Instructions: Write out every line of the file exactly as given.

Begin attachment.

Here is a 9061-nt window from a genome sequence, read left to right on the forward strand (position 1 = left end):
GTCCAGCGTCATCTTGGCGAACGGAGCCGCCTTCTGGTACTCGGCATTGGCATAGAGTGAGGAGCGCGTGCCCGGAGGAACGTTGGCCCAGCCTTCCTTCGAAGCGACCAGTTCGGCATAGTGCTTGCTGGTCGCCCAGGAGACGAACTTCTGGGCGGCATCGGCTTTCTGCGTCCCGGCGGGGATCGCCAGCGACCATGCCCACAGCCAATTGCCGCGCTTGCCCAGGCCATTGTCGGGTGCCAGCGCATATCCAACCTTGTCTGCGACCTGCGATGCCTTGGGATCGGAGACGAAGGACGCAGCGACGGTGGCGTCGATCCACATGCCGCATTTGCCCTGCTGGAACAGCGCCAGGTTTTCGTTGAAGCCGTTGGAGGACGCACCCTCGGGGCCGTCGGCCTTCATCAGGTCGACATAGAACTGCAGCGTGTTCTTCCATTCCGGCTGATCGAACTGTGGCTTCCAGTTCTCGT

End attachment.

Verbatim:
Here is a 9061-nt window from a genome sequence, read left to right on the forward strand (position 1 = left end):
GTCCAGCGTCATCTTGGCGAACGGAGCCGCCTTCTGGTACTCGGCATTGGCATAGAGTGAGGAGCGCGTGCCCGGAGGAACGTTGGCCCAGCCTTCCTTCGAAGCGACCAGTTCGGCATAGTGCTTGCTGGTCGCCCAGGAGACGAACTTCTGGGCGGCATCGGCTTTCTGCGTCCCGGCGGGGATCGCCAGCGACCATGCCCACAGCCAATTGCCGCGCTTGCCCAGGCCATTGTCGGGTGCCAGCGCATATCCAACCTTGTCTGCGACCTGCGATGCCTTGGGATCGGAGACGAAGGACGCAGCGACGGTGGCGTCGATCCACATGCCGCATTTGCCCTGCTGGAACAGCGCCAGGTTTTCGTTGAAGCCGTTGGAGGACGCACCCTCGGGGCCGTCGGCCTTCATCAGGTCGACATAGAACTGCAGCGTGTTCTTCCATTCCGGCTGATCGAACTGTGGCTTCCAGTTCTCGT